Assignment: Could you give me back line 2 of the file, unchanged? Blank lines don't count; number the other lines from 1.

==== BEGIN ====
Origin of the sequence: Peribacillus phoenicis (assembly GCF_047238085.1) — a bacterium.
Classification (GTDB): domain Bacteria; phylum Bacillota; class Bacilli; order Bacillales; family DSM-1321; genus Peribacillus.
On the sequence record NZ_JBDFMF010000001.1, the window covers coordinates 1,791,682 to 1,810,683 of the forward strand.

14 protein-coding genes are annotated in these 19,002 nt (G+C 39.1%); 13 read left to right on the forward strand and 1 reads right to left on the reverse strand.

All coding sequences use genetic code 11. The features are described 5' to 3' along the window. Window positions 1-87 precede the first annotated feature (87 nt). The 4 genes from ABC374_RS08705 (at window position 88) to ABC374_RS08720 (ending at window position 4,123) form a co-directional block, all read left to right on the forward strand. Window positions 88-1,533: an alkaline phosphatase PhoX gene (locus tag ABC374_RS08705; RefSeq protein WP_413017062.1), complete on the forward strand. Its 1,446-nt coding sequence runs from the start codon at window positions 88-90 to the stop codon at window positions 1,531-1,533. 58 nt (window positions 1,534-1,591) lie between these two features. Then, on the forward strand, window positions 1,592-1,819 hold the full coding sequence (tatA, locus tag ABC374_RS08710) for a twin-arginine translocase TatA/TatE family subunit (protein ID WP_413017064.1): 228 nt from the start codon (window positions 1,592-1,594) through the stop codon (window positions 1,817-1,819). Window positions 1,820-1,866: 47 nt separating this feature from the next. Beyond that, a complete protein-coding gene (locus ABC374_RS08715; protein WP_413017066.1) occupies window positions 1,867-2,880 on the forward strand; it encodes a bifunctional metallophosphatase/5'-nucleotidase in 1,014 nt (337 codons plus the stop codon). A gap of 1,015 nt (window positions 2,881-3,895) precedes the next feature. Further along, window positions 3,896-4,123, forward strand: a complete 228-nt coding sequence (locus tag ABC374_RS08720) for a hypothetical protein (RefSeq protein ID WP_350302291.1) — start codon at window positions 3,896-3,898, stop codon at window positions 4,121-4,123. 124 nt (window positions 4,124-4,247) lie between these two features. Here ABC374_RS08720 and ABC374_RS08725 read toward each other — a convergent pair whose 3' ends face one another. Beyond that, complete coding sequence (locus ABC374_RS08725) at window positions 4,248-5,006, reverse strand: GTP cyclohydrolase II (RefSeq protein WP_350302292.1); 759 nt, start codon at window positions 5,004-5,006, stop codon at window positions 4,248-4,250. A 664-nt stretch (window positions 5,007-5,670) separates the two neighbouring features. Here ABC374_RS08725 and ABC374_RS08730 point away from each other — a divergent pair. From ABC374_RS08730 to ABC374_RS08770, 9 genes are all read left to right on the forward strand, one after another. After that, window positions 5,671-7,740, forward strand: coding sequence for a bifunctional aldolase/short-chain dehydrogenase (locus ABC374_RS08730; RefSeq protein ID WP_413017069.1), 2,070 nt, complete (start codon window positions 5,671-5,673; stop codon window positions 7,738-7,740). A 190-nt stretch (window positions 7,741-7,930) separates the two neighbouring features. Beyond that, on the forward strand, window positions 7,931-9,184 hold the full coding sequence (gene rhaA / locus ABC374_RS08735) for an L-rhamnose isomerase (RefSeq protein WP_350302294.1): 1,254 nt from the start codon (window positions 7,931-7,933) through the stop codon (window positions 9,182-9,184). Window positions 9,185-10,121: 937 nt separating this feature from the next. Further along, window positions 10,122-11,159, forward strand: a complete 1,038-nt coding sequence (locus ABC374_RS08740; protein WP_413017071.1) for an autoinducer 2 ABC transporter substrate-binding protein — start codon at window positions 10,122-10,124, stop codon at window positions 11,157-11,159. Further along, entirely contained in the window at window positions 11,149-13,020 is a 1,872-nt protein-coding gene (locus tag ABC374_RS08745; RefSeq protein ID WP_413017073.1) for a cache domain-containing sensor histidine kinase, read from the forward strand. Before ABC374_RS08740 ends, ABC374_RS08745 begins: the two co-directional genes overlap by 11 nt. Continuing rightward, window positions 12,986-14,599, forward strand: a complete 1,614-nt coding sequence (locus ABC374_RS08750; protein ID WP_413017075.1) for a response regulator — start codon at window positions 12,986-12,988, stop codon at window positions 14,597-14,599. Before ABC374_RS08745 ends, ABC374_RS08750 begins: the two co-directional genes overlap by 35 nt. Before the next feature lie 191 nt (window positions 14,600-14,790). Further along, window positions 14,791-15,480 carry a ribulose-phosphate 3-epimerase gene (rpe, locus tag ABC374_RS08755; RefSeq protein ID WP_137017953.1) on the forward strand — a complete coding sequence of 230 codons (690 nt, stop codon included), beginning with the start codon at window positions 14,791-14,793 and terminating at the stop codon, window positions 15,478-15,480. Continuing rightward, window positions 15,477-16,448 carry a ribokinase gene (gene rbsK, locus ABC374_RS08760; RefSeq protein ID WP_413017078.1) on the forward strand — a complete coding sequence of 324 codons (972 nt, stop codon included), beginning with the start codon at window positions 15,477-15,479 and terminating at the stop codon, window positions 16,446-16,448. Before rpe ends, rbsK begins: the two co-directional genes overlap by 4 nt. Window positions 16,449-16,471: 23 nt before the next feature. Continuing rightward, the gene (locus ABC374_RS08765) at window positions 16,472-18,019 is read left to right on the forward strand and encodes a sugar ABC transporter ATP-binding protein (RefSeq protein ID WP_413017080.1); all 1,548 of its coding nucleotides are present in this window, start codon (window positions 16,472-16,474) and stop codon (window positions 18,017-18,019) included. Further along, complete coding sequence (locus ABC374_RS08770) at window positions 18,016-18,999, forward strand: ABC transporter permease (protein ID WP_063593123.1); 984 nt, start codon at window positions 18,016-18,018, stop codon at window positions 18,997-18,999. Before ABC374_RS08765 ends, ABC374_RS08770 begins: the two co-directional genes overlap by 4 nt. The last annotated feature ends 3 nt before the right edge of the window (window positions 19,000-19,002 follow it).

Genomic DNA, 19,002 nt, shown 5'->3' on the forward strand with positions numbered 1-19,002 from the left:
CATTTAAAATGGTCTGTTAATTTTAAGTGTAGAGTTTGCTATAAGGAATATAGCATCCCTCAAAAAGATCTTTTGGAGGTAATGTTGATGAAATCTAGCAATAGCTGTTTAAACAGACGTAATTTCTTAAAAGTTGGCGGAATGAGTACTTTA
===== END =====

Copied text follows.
Classification (GTDB): domain Bacteria; phylum Bacillota; class Bacilli; order Bacillales; family DSM-1321; genus Peribacillus.